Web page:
Transistor Amplifiers Small Signal Amplifiers. The transistor amplifier is non-linear and an incorrect bias setting will produce large amounts of distortion to the output waveform. Too large an input signal will produce large amounts of distortion due to clipping, which is also a form of amplitude distortion.
Transistor Amplifiers Darlington Transistor as Amplifier. In case of power or voltage amplifiers the load resistance at the output is very low to have high current flow. This current flows through the collector terminal of a transistor if transistor is used for amplification. To be capable to suit for power amplifiers, transistors must drive high load currents.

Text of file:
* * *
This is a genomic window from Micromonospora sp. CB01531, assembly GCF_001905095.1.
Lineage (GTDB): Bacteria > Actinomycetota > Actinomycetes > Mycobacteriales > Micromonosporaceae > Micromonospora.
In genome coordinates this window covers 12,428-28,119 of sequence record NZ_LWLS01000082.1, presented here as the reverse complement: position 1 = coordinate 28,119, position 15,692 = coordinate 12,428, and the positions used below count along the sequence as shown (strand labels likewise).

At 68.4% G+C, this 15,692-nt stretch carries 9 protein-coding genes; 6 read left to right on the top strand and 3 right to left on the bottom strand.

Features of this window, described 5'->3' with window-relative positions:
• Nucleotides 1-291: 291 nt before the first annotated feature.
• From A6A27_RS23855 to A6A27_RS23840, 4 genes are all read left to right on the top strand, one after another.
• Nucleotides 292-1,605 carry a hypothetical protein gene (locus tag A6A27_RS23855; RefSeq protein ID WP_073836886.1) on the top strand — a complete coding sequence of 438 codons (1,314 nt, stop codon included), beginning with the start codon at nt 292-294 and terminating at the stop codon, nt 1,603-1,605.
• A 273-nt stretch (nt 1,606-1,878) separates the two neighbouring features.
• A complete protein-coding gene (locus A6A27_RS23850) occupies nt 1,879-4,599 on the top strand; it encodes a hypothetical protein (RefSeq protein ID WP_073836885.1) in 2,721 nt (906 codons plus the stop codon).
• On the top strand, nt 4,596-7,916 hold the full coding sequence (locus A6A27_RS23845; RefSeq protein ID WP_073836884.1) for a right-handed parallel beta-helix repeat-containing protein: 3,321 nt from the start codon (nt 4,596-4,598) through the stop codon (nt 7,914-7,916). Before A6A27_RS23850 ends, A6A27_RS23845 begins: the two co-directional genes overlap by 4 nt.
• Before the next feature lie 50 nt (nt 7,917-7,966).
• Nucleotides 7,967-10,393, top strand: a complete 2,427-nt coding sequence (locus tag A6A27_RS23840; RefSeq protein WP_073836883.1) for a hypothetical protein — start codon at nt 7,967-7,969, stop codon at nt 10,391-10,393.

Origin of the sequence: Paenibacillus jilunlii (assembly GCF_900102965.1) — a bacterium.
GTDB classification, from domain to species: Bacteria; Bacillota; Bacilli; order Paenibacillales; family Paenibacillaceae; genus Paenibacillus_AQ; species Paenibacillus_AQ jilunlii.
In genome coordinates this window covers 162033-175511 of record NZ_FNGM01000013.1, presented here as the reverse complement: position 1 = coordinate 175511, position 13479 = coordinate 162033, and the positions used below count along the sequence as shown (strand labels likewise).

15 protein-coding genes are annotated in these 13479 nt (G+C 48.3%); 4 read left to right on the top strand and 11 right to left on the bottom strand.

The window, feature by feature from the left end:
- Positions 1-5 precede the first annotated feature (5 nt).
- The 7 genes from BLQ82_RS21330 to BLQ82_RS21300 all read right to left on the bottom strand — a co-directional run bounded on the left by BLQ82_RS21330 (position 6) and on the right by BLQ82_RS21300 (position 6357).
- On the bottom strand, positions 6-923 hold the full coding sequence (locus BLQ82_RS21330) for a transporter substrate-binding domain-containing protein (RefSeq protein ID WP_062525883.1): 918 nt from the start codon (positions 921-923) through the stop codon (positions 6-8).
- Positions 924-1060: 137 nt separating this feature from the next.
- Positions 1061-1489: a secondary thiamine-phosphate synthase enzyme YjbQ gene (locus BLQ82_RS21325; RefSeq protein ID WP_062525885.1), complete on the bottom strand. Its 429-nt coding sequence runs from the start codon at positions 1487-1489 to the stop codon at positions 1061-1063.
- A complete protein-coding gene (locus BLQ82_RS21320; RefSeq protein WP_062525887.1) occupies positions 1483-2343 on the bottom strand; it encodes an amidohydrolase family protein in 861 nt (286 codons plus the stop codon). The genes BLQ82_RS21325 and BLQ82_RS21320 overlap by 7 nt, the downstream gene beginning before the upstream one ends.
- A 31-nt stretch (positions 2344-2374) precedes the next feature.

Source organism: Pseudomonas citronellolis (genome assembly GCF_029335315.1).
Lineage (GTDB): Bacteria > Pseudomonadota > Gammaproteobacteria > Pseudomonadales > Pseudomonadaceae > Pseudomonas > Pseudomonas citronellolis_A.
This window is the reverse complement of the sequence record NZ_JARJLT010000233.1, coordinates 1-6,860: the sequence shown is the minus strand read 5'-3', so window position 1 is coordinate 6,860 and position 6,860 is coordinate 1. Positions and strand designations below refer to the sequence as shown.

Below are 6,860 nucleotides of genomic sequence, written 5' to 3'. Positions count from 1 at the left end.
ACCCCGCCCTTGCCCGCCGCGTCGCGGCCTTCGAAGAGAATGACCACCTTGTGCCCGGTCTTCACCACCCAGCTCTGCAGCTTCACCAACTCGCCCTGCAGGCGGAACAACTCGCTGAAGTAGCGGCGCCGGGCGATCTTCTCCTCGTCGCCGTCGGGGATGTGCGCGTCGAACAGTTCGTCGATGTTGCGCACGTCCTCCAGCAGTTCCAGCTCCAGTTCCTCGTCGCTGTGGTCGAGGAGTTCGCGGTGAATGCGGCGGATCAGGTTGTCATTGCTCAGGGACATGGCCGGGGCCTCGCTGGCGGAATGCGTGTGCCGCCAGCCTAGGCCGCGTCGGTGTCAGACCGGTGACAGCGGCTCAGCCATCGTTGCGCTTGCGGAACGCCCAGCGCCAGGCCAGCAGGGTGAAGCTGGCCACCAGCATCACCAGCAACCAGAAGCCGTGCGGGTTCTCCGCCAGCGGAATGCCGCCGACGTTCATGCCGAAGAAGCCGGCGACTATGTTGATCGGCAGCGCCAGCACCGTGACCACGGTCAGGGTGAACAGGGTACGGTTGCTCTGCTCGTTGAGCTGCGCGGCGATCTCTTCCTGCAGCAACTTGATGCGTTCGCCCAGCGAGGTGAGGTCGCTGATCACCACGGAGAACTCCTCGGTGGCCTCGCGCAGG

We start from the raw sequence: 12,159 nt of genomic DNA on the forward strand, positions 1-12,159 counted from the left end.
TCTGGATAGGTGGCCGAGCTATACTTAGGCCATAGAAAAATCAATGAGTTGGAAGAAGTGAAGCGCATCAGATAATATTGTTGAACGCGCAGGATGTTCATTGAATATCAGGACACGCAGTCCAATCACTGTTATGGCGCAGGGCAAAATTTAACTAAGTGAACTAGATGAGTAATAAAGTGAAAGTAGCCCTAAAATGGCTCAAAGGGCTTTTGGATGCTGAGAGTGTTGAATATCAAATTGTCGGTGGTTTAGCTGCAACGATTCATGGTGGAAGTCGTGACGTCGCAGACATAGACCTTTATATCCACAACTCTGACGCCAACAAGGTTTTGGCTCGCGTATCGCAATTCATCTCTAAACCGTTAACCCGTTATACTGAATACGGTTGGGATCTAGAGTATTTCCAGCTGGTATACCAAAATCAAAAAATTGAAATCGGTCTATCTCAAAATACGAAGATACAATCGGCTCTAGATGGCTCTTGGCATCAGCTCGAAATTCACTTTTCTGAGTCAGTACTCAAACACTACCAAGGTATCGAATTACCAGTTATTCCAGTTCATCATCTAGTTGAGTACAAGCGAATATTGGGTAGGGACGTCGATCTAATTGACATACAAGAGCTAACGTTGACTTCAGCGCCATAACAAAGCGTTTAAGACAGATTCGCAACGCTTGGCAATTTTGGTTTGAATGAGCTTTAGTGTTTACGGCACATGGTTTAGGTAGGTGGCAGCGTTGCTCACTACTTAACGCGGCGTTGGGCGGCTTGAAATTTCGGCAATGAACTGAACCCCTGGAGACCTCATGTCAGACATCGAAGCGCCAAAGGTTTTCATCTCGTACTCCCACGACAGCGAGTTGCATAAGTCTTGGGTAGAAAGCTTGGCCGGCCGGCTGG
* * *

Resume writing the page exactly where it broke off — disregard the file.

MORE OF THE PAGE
Transistor Amplifiers Voltage amplifiers, many times, are built with op amp circuits. However, with a transistor and the correct biasing, we can produce the same voltage amplification effect of an op amp circuit. Therefore, in this case, a voltage amplifier is built with all simple, discrete components.
Transistor Amplifiers The common emitter transistor amplifier is the only configuration that gives an inversion, 180°, between the input and output signals. The reason for this can be seen from the fact that as the input voltage rises, so the current increases through the base circuit.